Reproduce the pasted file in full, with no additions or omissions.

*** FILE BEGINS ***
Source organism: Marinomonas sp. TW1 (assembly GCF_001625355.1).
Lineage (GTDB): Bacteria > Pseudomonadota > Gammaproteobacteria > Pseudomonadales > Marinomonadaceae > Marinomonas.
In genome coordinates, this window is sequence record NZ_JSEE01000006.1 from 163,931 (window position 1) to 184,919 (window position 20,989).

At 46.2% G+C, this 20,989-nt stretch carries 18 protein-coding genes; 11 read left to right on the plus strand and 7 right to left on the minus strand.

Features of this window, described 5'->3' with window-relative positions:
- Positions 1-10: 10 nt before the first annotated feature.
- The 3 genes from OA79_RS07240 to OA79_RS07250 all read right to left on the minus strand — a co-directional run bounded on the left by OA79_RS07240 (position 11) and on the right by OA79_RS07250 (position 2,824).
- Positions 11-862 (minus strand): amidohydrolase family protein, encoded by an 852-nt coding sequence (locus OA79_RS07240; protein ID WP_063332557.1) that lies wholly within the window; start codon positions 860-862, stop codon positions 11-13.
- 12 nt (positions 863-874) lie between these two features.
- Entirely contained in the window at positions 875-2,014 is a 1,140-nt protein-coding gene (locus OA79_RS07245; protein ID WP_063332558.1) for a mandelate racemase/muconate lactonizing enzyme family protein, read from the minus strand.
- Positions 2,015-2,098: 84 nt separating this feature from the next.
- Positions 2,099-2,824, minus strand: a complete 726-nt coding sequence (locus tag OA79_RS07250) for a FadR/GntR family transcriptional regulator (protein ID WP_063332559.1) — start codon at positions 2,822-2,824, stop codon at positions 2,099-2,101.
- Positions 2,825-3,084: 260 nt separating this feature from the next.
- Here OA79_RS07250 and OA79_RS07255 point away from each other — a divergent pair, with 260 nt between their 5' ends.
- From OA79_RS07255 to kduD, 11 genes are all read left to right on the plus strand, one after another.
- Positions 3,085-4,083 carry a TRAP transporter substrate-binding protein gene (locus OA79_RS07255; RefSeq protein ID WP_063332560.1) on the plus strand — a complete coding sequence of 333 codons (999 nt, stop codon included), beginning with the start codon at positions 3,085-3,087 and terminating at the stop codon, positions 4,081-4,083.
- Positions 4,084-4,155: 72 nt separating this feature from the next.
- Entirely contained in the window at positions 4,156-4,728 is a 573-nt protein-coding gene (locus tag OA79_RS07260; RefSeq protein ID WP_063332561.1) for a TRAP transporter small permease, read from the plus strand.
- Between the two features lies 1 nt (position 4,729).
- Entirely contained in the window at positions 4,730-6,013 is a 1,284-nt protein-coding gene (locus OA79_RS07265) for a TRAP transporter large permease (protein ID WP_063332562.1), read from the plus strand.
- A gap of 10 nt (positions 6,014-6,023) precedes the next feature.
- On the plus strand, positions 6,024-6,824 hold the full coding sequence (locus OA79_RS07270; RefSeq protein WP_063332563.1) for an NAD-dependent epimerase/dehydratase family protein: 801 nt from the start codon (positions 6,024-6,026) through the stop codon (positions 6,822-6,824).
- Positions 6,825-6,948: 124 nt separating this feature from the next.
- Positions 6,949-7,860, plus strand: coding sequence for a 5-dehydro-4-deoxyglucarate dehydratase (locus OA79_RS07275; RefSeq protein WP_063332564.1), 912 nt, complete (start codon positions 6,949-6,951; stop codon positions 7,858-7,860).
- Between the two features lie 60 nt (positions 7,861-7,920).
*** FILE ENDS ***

Source organism: Marinomonas sp. TW1 (assembly GCF_001625355.1).
Lineage (GTDB): Bacteria > Pseudomonadota > Gammaproteobacteria > Pseudomonadales > Marinomonadaceae > Marinomonas.
In genome coordinates, this window is sequence record NZ_JSEE01000006.1 from 163,931 (window position 1) to 184,919 (window position 20,989).

At 46.2% G+C, this 20,989-nt stretch carries 18 protein-coding genes; 11 read left to right on the plus strand and 7 right to left on the minus strand.

Features of this window, described 5'->3' with window-relative positions:
- Positions 1-10: 10 nt before the first annotated feature.
- The 3 genes from OA79_RS07240 to OA79_RS07250 all read right to left on the minus strand — a co-directional run bounded on the left by OA79_RS07240 (position 11) and on the right by OA79_RS07250 (position 2,824).
- Positions 11-862 (minus strand): amidohydrolase family protein, encoded by an 852-nt coding sequence (locus OA79_RS07240; protein ID WP_063332557.1) that lies wholly within the window; start codon positions 860-862, stop codon positions 11-13.
- 12 nt (positions 863-874) lie between these two features.
- Entirely contained in the window at positions 875-2,014 is a 1,140-nt protein-coding gene (locus OA79_RS07245; protein ID WP_063332558.1) for a mandelate racemase/muconate lactonizing enzyme family protein, read from the minus strand.
- Positions 2,015-2,098: 84 nt separating this feature from the next.
- Positions 2,099-2,824, minus strand: a complete 726-nt coding sequence (locus tag OA79_RS07250) for a FadR/GntR family transcriptional regulator (protein ID WP_063332559.1) — start codon at positions 2,822-2,824, stop codon at positions 2,099-2,101.
- Positions 2,825-3,084: 260 nt separating this feature from the next.
- Here OA79_RS07250 and OA79_RS07255 point away from each other — a divergent pair, with 260 nt between their 5' ends.
- From OA79_RS07255 to kduD, 11 genes are all read left to right on the plus strand, one after another.
- Positions 3,085-4,083 carry a TRAP transporter substrate-binding protein gene (locus OA79_RS07255; RefSeq protein ID WP_063332560.1) on the plus strand — a complete coding sequence of 333 codons (999 nt, stop codon included), beginning with the start codon at positions 3,085-3,087 and terminating at the stop codon, positions 4,081-4,083.
- Positions 4,084-4,155: 72 nt separating this feature from the next.
- Entirely contained in the window at positions 4,156-4,728 is a 573-nt protein-coding gene (locus tag OA79_RS07260; RefSeq protein ID WP_063332561.1) for a TRAP transporter small permease, read from the plus strand.
- Between the two features lies 1 nt (position 4,729).
- Entirely contained in the window at positions 4,730-6,013 is a 1,284-nt protein-coding gene (locus OA79_RS07265) for a TRAP transporter large permease (protein ID WP_063332562.1), read from the plus strand.
- A gap of 10 nt (positions 6,014-6,023) precedes the next feature.
- On the plus strand, positions 6,024-6,824 hold the full coding sequence (locus OA79_RS07270; RefSeq protein WP_063332563.1) for an NAD-dependent epimerase/dehydratase family protein: 801 nt from the start codon (positions 6,024-6,026) through the stop codon (positions 6,822-6,824).
- Positions 6,825-6,948: 124 nt separating this feature from the next.
- Positions 6,949-7,860, plus strand: coding sequence for a 5-dehydro-4-deoxyglucarate dehydratase (locus OA79_RS07275; RefSeq protein WP_063332564.1), 912 nt, complete (start codon positions 6,949-6,951; stop codon positions 7,858-7,860).
- Between the two features lie 60 nt (positions 7,861-7,920).